The Piano is one of Jane Campion’s most intriguing films, a melodic and melancholic tale of a mute woman with a powerful musical voice.
Jane Campion’s The Piano is a beguiling and incredibly lyrical piece of cinema. It’s a film that is content to bask in its mystery and its metaphor, firmly establishing Campion as a groundbreaking writer and director. It still feels as rich, strange and poignant as it did upon its initial release in 1993, very much still worthy of its Palme d’Or and three Academy Awards. The Piano is intriguing in that it features a female lead without a voice, yet one who remains a powerful portrayal of female agency – as much as one were able to be in the 1800s – and isn’t afraid to show beauty and bleakness in equal measure.
Ada (Holly Hunter) has been mute since the age of six. Now a grown woman with a young daughter, Flora (Anna Paquin), she is being shipped to New Zealand and married off to a man, Alisdair (Sam Neill), whom she has never met. Upon their arrival, Ada and Flora are left to wait on the beach for a night until Alisdair arrives with a group of Māori locals to help them move their stuff. Alisdair almost immediately declares Ada’s prized piano as too bulky to carry back, and Ada is furious and distraught at the thought of leaving it behind.
George Baines (Harvey Keitel), a white man who has ‘gone native’ – aka, gotten some traditional Māori face tattoos and learnt to speak the language – works on Alisdair’s land, and is immediately intrigued by Ada. He arranges for the piano to be brought to his house instead and bargains for ‘lessons’ with Ada, thinly veiled excuses for her to play the piano and for him to listen, watch and touch her. It’s an exploitative endeavour to begin with, but Ada comes to care for George, and the lessons blossom into a dangerous affair.
Campion isn’t afraid of silence, but there is never a moment when The Piano isn’t saying something. It’s a film full of loaded glances and exquisite details. It’s compelling in its atmosphere, feeling and tone rather than its narrative, which remains relatively simple, all things considered. And there is a peculiarity to the film, an emphasis on the strangeness of the lush forests and wild beaches of Campion’s native New Zealand, that conveys so much about this time, this place and these people, that even an establishing shot of the location is involved in telling the story.
Stuart Dryburgh’s cinematography is entirely in keeping with The Piano’s mood. Whether it’s exploring character dynamics, navigating spectacularly atmospheric scenery or simply showing us Ada’s hands as she plays the piano, the camera is constantly aiding in the film’s richness, toeing the line between voyeurism and involvement that Campion plays with in her characters, too.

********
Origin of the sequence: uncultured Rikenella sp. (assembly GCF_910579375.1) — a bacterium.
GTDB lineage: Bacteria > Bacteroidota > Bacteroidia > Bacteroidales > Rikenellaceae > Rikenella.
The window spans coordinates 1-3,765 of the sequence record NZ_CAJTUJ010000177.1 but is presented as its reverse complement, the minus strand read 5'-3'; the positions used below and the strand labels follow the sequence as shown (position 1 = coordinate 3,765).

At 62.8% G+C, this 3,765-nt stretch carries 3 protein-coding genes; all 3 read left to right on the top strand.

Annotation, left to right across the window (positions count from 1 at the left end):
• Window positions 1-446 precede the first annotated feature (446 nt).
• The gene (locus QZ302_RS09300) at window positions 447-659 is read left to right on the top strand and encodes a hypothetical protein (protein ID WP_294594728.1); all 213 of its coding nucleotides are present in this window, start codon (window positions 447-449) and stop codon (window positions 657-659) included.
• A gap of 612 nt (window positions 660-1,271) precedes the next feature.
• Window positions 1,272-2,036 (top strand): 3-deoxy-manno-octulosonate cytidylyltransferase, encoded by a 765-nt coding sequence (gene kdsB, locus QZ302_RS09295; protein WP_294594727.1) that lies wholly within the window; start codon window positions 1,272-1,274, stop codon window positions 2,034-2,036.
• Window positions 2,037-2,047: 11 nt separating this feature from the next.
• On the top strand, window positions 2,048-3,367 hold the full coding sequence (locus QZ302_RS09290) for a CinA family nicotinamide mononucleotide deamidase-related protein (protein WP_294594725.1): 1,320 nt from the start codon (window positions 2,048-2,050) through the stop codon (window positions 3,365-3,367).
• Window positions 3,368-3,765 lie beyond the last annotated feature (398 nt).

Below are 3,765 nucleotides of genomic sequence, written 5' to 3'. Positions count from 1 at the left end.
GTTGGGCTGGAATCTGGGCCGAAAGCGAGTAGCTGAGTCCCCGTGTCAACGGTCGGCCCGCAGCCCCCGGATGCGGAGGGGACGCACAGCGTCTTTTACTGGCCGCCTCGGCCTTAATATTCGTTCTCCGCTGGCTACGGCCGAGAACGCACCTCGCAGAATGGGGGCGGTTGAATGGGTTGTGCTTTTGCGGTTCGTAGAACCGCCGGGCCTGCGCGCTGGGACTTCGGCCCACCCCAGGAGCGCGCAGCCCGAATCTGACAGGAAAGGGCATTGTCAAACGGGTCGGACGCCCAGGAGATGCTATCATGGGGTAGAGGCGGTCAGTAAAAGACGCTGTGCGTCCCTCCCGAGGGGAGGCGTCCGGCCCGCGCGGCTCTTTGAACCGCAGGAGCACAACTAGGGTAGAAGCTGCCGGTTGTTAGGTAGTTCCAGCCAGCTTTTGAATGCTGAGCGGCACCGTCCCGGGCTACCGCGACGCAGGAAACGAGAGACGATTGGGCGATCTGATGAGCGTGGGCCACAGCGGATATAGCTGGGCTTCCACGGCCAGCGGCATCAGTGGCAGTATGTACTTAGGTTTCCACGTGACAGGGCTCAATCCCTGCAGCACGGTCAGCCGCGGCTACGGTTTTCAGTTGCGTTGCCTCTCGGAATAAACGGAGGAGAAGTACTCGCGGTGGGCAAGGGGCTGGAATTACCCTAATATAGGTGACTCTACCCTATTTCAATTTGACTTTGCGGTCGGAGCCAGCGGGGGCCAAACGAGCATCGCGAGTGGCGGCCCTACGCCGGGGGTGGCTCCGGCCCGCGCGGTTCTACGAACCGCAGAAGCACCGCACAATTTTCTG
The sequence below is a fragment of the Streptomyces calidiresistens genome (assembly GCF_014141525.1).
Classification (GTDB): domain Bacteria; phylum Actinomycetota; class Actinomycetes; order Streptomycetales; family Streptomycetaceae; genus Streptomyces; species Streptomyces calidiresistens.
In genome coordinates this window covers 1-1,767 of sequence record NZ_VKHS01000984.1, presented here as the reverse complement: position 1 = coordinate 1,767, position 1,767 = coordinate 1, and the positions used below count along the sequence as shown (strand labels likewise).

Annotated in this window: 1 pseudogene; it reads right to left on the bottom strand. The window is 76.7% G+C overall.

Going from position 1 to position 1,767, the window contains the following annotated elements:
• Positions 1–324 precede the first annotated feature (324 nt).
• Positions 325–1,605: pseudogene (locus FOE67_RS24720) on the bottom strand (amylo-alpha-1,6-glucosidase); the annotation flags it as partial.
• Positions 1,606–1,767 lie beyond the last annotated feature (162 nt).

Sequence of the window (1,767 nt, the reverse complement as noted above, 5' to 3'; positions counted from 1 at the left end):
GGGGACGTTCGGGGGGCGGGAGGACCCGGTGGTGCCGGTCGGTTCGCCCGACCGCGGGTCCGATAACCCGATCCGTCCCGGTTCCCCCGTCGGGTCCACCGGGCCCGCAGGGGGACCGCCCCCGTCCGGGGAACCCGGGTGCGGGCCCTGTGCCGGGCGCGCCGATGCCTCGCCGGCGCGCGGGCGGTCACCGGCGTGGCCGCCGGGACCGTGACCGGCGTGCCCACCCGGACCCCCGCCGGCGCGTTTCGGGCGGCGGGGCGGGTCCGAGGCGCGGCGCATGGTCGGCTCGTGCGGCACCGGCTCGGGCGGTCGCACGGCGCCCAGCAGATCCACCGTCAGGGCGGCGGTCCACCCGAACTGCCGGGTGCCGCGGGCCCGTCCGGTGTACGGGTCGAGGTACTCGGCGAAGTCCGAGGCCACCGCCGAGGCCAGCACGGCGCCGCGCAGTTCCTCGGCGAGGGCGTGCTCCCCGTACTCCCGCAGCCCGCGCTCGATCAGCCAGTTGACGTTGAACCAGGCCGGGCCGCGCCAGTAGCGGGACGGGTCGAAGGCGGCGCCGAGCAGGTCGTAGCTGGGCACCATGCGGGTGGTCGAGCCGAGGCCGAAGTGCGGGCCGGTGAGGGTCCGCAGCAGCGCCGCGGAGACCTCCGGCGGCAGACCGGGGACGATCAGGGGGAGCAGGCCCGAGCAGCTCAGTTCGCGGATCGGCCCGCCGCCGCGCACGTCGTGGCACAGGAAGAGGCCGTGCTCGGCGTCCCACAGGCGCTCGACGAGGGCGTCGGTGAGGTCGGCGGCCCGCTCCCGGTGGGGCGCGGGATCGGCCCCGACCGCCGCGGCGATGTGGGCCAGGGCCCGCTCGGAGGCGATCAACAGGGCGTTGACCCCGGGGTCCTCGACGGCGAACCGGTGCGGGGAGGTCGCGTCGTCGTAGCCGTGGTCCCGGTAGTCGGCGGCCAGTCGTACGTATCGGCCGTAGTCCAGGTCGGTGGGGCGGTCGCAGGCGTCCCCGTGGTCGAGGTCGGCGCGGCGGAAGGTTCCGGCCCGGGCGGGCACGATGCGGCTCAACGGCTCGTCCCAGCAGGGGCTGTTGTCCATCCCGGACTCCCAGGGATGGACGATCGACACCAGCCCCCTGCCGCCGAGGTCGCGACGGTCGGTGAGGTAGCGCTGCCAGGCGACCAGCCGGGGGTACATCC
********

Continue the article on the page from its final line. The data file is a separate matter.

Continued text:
And as the character the film revolves around, Hunter is astounding. She silently expresses everything she needs to, embodying Ada’s anger, repression, rebellion and passion with precision. Whilst bookending the film with pieces of narration, Campion never explicitly shows Ada uttering a single word on screen. And yet she isn’t voiceless. Through a combination of sign language and short notes – often statements and orders, rather than questions – from a silver pad and pencil she keeps on a chain around her neck, Ada conveys words to others. But it’s through her piano that she speaks the most. Every piece of music Ada plays is a response to her emotions, the instrument is an extension of her.
At the beginning of the film, as Ada and Flora are stranded on the beach with their belongings scattered around them, the piano is almost a guardian. A comfort in this strange, foreign land. Ada softly caresses Flora’s face as she sleeps, before reaching a hand through the crate’s wooden slats to do the same to the ivory keys. It equates them both as part of her, equally as important to who Ada is as a person. And Michael Nyman’s musical score does an excellent job of embellishing Ada with agency, power and dialogue through the sounds of the piano. The score is moving and haunting, but also light and near jovial when it needs to be. It fills in the gaps for Ada, acts as her mouthpiece, even if not everyone is able to hear it.
Alongside Hunter, The Piano features a wealth of impressive supporting performances. Paquin won an Oscar for her role as Flora, a precocious girl who flits in and out of moments of pathos, naivety and anger. And for someone who was only 11 years old at the time, it’s an incredibly mature performance, layered and messy and stroppy, exactly as a young girl would be in those situations. Neill and Keitel, two celebrated actors in their own right, are somewhat overshadowed by the women on screen for the majority of the film, but their performances are certainly not lacking. They represent the different sides of Ada’s patriarchal romantic existence, the one to whom she belongs and who cannot connect with her, the other who doesn’t have a claim to her and can.
But Campion keeps the film’s focus on Ada, the gothic heroine who pours her soul into music, and marks herself as a filmmaker who understands the power of telling female-centred stories. The Piano is an incredibly well acted film, with raw emotional vulnerability making up for a lot of the – intentional, hence the ‘mystery’ – narrative gaps, stunning cinematography, and an incredibly emotive score. It’s a sparkling jewel in Campion’s crown, enchanting and mysterious in equal measure.